1. The circumstances in which this application in revision has arisen sue briefly as follows : The plaintiff-opposite-party had been the chairman of the Municipal Board of Sikandrabad, but he had been removed from that office by the Local Government on 17th October 1933. He thereupon brought a suit in the Court of the Munsif for an injunction against the members of the Board to prevent them from holding an election for electing another chairman. It has been made clear to the Court, that the plaintiff's object was also to obtain a declaration to the effect that the plaintiff's removal from the chairmanship was in. valid. After removing the plaintiff from the chairmanship, the Local Government directed the members of the Board to fix a date for electing a new chairman, and the plaintiff therefore applied to the Munisif's Court for a temporary injunction against those members directing them not to hold an election, and not to elect; a new chairman. The Munsif issued a temporary injunction, and an appeal against his order has been dismissed by the District Judge of Bulandshahr,
2. It has been argued on behalf of the applicant that the issue of this temporary injunction was ultra vires and without jurisdiction. Mr. Sinha first attempted to establish that under 01. (d) of Section 56, Specific Belief Act, no injunction can be granted to interfere with the public duties of any department of the Government of India or the Local Government, and this the effect of the Munsif's order was so to interfere. That section however relates to permanent injunctions, and cannot be made directly to apply to a temporary injunction like the present one, which is governed by the provisions of Order 39, Schedule 1, Civil P.C. Section 56 is one of the sections of Ch. 10 of the Act which in terms applies to perpetual injunctions, and if there were any doubt on the point, it has been settled by a decision in the case of District Board of Farrukhabad v. Ikhlaque Husain 1933 All 862. It has however been held that if the relief which the plaintiff seeks cannot be granted, no temporary injunction can be issued by the Court : see the cases of Mulji Haridag v. Ibrahim Kahimtulla 1932 Bom. 166 and 1923 Bishan Prasad Pathak v. Sashi Bhushan Misra 1923 Pat. 133. The plaintiff in the present case asked for a perpetual injunction and as a perpetual injunction could not be granted under the provisions of Section 56, Specific Belief Act, it would follow from this authority that a temporary injunction could not be granted under the provisions of Order 39, Rule 2, Civil P.C. Even if it be deemed that the plaintiff had sued not only for a perpetual injunction but for a declaration, it will according to the authority quoted equally follow that a temporary injunction cannot be granted by the Court where the relief sought by the plaintiff in the plaint is one that the Court will be unable to grant.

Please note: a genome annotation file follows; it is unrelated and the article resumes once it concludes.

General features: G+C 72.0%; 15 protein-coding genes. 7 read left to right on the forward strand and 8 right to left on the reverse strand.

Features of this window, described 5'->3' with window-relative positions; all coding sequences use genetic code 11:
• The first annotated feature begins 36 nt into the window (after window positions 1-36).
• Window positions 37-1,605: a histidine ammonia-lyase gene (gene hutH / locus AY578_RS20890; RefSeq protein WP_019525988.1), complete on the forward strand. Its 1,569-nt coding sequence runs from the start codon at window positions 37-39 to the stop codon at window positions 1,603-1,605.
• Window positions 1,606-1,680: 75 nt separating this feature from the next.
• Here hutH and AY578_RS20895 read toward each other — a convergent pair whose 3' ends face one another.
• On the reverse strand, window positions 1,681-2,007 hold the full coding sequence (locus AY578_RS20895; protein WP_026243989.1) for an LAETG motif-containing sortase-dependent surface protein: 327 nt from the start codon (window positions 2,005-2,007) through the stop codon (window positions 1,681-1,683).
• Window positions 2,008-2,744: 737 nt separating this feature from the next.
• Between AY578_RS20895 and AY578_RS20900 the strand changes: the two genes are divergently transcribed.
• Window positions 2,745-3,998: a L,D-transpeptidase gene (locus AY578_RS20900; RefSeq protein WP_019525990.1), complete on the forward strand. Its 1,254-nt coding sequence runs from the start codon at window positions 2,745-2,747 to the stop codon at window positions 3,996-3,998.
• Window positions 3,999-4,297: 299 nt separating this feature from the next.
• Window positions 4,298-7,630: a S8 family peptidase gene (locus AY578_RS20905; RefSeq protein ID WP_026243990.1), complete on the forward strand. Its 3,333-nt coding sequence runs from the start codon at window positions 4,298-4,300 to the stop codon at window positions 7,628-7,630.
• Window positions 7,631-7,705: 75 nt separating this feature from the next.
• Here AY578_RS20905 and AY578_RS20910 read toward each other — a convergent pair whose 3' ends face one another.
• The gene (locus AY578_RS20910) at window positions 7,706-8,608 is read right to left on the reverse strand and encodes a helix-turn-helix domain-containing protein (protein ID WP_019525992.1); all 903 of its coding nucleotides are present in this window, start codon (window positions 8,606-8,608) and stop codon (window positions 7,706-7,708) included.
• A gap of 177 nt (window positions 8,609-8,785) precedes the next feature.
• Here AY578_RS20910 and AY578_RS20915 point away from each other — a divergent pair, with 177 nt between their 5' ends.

3. Mr. Agarwala has argued for the opposite-party that even if Clause (d), Section 56, Specific Belief Act, were applied to a temporary injunction, yet in the present case there is nothing to show that the orders passed by the Munsif would interfere' with the public duties of any department of the Government of India or the Local Government.